"Since news of the potential agreement being signed by Turkey and Libya a few weeks ago, the Egyptian, UAE and French coalition have intensified their attacks on Tripoli, especially on civilian areas and this has led to an increase in casualties. Indeed, yesterday while the Turkish Parliament was debating and voting on the agreement or the request to militarily assist Libya, there was a very strong assault on Tripoli. But looking at the diplomatic responses from these countries, which are attacking Libya, it's quite obvious that they are very nervous and are extremely unhappy with the Turkish move," Ahmed Sewehli, a Libyan activist told Daily Sabah.
Communications Director Fahrettin Altun underlined on Twitter that the deal between Turkey and Libya is the best guarantee for regional security and stability. "Turkey will work toward defending international law, achieving security and preserving peace in Libya & the Eastern Mediterranean. We will prevent any effort to exploit the conflict in the region. At the same time, we are also ready to cooperate on establishing stability!" he said.
Welcoming the ratified mandate, Presidential Spokesman İbrahim Kalın wrote on Twitter: "Turkey will continue to be strong in the field and at the table. The Libyan troop's deployment motion ratified in the Turkish Parliament is an important step taken to ensure peace and stability in Libya and to protect the interests of our country in North Africa and the Mediterranean."
The decision of the TBMM was published on the Official Gazette Friday, reminding that following the incidents of 2011 in Libya, efforts to build democratic institutions were disrupted by increasing armed groups, creating a fragmented structure in the country.
Libya's High Council of State, a body formed to end the civil war in the country in 2015, welcomed Thursday the passage of the mandate in a written statement saying "Countries such as the United Arab Emirates, Egypt, Russia and France support the war criminal Haftar, who has killed and tortured our people and committed destruction. This prompted us to seek legitimate support from our Turkish friends to protect our people. We welcome the adoption of the motion in Turkey's Parliament."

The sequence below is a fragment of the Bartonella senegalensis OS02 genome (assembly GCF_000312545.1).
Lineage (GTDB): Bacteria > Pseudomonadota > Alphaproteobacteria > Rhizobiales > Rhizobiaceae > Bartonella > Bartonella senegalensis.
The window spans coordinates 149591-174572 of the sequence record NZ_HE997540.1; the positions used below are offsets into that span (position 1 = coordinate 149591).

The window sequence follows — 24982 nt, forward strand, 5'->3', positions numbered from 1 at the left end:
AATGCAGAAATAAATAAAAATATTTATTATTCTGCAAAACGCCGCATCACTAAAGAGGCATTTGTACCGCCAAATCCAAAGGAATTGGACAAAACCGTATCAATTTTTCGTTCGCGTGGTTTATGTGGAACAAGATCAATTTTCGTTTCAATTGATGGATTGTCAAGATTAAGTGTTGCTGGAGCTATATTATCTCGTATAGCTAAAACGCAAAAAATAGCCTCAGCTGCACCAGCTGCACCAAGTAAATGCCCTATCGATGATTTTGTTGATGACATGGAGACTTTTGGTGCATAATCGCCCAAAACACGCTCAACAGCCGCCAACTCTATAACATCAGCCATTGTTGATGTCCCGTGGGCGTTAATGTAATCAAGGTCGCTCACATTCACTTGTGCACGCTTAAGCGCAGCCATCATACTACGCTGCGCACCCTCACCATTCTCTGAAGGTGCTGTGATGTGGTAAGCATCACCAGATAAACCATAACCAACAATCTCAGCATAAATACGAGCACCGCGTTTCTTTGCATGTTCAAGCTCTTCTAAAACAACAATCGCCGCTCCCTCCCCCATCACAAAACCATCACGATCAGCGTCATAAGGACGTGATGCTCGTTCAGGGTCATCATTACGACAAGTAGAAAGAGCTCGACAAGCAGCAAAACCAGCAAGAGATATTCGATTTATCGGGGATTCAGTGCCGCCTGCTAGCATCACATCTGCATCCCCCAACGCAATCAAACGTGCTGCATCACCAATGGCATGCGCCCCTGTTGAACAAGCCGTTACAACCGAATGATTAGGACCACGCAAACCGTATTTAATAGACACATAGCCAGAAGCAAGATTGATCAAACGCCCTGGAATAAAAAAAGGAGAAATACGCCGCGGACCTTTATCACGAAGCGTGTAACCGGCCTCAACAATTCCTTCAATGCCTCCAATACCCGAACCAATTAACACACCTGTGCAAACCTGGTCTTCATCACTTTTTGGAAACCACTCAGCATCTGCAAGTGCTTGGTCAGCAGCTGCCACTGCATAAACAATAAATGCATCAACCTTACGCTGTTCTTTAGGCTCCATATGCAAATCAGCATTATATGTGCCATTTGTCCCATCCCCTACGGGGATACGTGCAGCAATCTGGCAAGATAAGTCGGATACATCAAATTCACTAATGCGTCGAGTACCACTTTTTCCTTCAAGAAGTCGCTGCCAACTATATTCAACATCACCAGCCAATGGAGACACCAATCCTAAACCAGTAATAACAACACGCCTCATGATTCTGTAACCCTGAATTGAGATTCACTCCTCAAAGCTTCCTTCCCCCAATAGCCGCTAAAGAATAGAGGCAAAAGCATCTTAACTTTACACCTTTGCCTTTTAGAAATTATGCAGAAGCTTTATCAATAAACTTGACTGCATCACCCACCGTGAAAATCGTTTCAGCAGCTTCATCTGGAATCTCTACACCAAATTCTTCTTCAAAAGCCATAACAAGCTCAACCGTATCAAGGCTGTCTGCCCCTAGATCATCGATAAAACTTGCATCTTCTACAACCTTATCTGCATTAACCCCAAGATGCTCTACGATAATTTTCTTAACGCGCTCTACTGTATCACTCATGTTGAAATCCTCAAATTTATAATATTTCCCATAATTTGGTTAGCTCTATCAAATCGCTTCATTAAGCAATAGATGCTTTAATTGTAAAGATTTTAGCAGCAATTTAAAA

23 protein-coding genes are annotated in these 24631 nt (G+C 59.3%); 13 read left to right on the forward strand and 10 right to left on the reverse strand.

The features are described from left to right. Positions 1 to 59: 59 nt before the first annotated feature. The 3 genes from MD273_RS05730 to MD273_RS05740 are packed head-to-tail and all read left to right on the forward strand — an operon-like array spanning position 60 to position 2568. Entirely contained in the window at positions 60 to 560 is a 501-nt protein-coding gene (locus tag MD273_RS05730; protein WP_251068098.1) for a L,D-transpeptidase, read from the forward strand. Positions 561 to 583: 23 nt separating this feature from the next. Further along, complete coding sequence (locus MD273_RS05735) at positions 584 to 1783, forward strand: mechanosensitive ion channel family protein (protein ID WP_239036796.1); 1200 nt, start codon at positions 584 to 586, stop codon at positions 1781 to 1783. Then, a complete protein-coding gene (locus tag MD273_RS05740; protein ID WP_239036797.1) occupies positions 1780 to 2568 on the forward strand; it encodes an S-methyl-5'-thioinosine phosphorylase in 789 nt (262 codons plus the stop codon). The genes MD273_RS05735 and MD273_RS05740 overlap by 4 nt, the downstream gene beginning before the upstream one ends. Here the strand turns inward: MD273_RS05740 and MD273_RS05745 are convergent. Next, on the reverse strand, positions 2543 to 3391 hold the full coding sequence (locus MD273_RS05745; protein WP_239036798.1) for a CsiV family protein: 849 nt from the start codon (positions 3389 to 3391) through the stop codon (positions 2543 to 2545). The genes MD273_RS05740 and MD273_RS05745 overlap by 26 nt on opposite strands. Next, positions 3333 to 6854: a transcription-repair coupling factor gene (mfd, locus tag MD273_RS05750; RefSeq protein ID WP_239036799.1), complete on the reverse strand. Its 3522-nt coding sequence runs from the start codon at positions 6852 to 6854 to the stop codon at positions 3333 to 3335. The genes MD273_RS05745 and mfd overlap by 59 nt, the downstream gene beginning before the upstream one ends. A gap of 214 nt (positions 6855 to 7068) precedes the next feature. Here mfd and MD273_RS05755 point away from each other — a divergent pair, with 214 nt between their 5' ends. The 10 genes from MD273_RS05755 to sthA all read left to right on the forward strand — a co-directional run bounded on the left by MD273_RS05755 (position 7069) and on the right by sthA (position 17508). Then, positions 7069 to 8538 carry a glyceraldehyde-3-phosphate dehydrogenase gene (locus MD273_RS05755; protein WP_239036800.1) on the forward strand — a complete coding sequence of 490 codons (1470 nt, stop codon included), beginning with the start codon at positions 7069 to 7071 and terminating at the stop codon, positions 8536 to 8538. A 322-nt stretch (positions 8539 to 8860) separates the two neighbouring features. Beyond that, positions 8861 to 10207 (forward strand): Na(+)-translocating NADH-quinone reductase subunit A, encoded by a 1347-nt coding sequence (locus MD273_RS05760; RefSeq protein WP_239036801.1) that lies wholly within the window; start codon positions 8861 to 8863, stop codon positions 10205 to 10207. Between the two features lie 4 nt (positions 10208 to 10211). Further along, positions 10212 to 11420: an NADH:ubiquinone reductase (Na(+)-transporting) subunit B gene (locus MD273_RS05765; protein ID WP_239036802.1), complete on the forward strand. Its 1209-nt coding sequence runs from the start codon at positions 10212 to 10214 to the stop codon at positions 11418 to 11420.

The GNA recently made a formal request for Turkish military support in the "air, ground and sea" to help fend off an offensive by warlord Khalifa Haftar's forces, who are attempting to take control of the capital Tripoli. Turkey supports the U.N.-backed government against the militia and mercenaries of the latter self-proclaimed military chief.
On the other side, flights in Mitiga Airport, a key outlet for the civilians of Tripoli and Western Libya, had been suspended Friday for a period of time due to shelling and airstrikes. Mitiga Airport has been repeatedly closed and reopened in recent years because of the ongoing conflict.
"If Turkey uses airpower then that would be a major deterrent. The reason is that without the air power of the UAE and Egypt, Haftar would not have been able to attack Tripoli," Sewehli added.
Libyans in Tripoli await Turkish soldiers
Libyans in the capital, afraid of a massacre by Haftar, who vowed to take the capital, are awaiting the arrival of Turkish troops following the news of the Parliament vote.